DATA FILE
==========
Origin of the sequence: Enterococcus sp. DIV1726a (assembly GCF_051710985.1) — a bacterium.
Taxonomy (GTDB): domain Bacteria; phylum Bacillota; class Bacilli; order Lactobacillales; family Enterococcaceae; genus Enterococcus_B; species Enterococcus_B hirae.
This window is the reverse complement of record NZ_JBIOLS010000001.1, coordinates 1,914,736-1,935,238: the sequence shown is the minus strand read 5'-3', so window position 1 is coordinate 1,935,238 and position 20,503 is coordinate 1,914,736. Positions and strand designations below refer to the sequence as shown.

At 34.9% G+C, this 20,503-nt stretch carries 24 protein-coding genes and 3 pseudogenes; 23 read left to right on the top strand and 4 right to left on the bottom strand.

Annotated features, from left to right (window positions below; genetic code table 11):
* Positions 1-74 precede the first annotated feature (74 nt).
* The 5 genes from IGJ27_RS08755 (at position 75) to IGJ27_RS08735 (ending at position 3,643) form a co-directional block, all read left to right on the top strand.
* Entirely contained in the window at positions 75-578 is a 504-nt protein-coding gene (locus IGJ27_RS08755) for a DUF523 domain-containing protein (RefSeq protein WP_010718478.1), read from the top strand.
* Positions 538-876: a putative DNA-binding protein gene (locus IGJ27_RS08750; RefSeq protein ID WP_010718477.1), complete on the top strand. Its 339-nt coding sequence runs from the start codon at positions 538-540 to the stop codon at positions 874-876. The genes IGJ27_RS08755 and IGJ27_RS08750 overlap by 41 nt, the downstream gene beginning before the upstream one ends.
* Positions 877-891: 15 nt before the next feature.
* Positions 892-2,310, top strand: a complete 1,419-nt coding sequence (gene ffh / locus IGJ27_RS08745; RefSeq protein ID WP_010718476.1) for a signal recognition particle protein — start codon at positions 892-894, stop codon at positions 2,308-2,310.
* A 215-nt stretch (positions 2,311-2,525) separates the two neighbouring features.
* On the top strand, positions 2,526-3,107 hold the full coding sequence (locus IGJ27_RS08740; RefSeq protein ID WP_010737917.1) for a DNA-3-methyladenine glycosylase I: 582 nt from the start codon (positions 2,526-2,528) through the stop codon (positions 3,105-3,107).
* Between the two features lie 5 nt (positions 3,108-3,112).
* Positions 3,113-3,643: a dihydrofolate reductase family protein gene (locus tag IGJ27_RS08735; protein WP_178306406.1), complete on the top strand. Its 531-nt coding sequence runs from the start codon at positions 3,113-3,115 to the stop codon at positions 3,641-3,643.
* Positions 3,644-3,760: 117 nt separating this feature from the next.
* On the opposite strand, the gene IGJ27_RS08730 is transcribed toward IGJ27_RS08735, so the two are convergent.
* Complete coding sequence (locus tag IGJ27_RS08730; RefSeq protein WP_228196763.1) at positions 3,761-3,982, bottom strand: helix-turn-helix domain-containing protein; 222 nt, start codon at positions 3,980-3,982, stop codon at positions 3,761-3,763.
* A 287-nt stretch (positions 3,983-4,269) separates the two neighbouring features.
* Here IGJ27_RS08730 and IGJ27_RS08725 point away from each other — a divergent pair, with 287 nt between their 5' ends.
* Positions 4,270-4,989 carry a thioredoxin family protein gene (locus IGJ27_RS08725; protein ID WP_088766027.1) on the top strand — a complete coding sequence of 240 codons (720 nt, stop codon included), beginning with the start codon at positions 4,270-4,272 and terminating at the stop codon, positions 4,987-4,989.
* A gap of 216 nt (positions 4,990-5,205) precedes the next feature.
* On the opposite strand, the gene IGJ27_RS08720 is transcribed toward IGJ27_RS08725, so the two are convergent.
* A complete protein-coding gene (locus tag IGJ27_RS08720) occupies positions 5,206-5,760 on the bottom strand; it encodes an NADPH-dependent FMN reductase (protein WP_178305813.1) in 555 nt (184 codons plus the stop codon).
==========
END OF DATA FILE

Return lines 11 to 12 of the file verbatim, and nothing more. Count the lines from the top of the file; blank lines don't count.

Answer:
* Positions 892-2,310, top strand: a complete 1,419-nt coding sequence (gene ffh / locus IGJ27_RS08745; RefSeq protein ID WP_010718476.1) for a signal recognition particle protein — start codon at positions 892-894, stop codon at positions 2,308-2,310.
* A 215-nt stretch (positions 2,311-2,525) separates the two neighbouring features.